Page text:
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Thursday, August 28, 2008

Once Upon a Time, by A.A. Milne

A breath of fresh air. Finishing this book was like a breath of fresh air. There is usually a reason why some author's works disappear into the black hole of the literary world. Winnie the Pooh this is not. A timeless classic this is not. An interesting anecdote in the history of A.A. Milne it most certainly is. That is all, unfortunately.

I was really excited to find a copy of Once Upon a Time at a local used bookstore. I'd never heard of it before and finding unheard of books by well-known authors is always a fun treat. This book is no exception to that rule. Published originally in 1917 (before Pooh appeared in 1926) it faded much more quickly into literary history. As far as I can tell, the last time an American publisher laid laid claim to this book was in 1962. (See the picture of the Pepto Bismol colored cover up top? Yup, that's the one!)

Milne wrote this book as a fairytale for him and his wife to enjoy and it definitely reads as such. It reads like a story that is being related by the author to someone who knows him and his thoughts quite well, thus removing any obligation to go into detailed explanation on any subject whatsoever. It's like a big inside joke in some ways. In other ways it's like a Danny Kaye movie that you'd watch really late at night with only your best friend - the requirement being that neither of you had slept in 24 hours. Under those circumstances, this is a really funny book. You have to determine to be amused. If you determine it though, the chances of you being so are highly increased. If not, well, then, it's just a dud of a book and you are free to move on.

In the introduction to this book Milne writes "For whom, then, is this book intended? That is the trouble. Unless I can say, 'For those, young or old, who like the things which I like,' I find it difficult to answer." And so do I.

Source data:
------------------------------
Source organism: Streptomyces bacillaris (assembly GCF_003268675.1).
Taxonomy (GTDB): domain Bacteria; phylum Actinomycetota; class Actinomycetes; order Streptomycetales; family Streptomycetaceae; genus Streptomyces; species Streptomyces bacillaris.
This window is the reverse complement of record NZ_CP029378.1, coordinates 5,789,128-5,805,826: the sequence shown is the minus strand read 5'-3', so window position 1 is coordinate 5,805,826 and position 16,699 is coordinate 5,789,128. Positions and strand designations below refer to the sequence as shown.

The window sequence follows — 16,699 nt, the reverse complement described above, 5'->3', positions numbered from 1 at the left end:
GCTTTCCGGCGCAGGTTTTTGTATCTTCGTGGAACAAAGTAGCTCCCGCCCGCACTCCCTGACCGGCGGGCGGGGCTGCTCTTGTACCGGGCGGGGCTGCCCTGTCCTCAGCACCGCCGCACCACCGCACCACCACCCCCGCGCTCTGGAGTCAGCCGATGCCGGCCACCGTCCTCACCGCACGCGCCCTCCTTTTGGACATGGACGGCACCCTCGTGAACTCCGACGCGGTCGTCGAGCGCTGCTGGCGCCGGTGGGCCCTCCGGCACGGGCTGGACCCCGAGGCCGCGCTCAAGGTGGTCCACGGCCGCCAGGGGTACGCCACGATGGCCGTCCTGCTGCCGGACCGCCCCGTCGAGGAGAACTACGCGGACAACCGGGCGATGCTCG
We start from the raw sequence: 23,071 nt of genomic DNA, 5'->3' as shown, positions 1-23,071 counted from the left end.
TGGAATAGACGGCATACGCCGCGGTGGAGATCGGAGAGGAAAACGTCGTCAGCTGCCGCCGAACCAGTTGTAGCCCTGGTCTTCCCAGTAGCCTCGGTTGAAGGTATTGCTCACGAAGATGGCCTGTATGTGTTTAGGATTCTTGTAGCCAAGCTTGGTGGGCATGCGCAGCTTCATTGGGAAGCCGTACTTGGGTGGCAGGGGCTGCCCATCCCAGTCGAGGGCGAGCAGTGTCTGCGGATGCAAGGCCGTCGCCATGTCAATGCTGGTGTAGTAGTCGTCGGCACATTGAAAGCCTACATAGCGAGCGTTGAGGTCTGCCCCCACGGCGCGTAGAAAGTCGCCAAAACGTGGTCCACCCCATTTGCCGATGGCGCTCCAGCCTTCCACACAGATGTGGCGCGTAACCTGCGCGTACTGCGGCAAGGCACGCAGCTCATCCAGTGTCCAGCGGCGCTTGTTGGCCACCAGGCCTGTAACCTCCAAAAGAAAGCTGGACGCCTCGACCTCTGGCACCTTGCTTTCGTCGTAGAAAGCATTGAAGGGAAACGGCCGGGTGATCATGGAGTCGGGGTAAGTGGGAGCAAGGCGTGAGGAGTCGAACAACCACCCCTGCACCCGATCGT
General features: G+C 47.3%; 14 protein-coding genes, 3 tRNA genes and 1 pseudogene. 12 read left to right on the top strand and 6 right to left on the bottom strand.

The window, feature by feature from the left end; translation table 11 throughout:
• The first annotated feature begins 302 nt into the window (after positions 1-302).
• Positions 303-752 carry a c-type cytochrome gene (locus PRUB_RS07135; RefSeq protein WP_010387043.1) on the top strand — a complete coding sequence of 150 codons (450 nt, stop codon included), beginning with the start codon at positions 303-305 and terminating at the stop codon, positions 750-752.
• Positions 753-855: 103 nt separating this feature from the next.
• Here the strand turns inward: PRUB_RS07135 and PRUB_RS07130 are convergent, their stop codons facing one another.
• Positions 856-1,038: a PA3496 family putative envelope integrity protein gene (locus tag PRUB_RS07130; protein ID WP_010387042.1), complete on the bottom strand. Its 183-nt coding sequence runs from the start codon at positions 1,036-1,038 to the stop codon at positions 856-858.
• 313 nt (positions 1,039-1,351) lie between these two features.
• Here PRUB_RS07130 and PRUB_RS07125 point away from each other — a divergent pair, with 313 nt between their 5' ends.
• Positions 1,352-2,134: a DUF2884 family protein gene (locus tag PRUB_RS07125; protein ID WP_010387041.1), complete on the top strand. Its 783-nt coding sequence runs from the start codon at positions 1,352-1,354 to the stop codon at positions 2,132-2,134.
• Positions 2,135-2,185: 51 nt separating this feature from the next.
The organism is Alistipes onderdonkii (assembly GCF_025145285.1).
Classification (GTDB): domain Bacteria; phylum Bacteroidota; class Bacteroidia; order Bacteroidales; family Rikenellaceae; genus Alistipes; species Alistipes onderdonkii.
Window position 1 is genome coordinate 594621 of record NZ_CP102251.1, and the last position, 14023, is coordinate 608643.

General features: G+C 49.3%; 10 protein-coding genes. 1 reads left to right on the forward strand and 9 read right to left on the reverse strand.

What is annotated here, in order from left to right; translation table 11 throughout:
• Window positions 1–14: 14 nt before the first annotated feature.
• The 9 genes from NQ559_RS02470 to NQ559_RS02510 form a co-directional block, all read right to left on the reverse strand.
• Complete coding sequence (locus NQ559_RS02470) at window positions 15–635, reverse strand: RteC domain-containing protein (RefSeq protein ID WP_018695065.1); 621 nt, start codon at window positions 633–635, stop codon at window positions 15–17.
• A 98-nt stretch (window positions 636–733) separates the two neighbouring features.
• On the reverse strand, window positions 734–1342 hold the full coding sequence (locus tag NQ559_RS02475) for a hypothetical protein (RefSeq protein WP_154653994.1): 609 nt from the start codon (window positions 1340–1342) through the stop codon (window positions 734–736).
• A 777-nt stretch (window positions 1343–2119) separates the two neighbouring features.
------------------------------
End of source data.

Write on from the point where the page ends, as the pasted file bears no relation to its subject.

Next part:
It is the story of two kings who are completely inept at ruling their kingdoms, let alone putting together one coherent thought, who go to war over a silly offense between them. No wait! It is the story of Princess Hyacinth who is left behind to rule the kingdom after her father goes to war and has her own battle to fight against the Countess Belvane, the budding but uninspired poetess, who attempts to take over the kingdom in the king's absence. No wait! It's the story of the arrogant Prince Udo who comes to rescue the princess only to be sidetracked in his efforts by the flirtatious Countess Belvane and ends up doing nothing substantial. It's a story about all of that, somehow, pieced together in a quirky sort of way. Great one-liners sometimes but pathetic dialogue on the whole.

This book could very well be your thing, especially if you like Danny Kaye and are prone to hysterical fits during late night sessions with your best girlfriends. As for me, I sighed with relief on page 234 when Milne wrote:

"Indeed, I think there has been enough eating and drinking in this book already. Quite enough of everything in fact; but the time has nearly come to say goodbye."


I couldn't agree more.

The best of Milne has been preserved and heralded in a proper manner. This particular work was properly left behind.

3 comments:

DebD said...

Wow, you finished it? Kudos to you! I've been having a hard time finishing books I'm not particularly enjoying. There's just so many other choices out there to move onto.

I love A.A. Milne, but I'm not sure I'd like this one either. From your descriptions it seems a bit pointless.

Catholic Bibliophagist said...

I read this book in the mid 1970s, and I thought it was delightful. I only wish I had my own copy!

Perhaps you'd prefer Milne's Four Days' Wonder, another of his adult books. It's sort of a mystery cum romance. Or romance cum mystery. Our whole family read it aloud together and found it to be hysterically funny.

suetortoise said...

I used to have this book read to me by my father when I was very young, and to read it myself when I was just a little older, and I loved it. I loved the pictures and the Countess's writing in coloured ink and irregular spelling, and the author's fun with words. I don't know what happened to the copy we had, but I still have a few memories. Not of the plot, just little phrases and some of the illustrations. Thanks for reviving those memories. perhaps you need to read it at six or seven for the magic to work, and then lose it forever.

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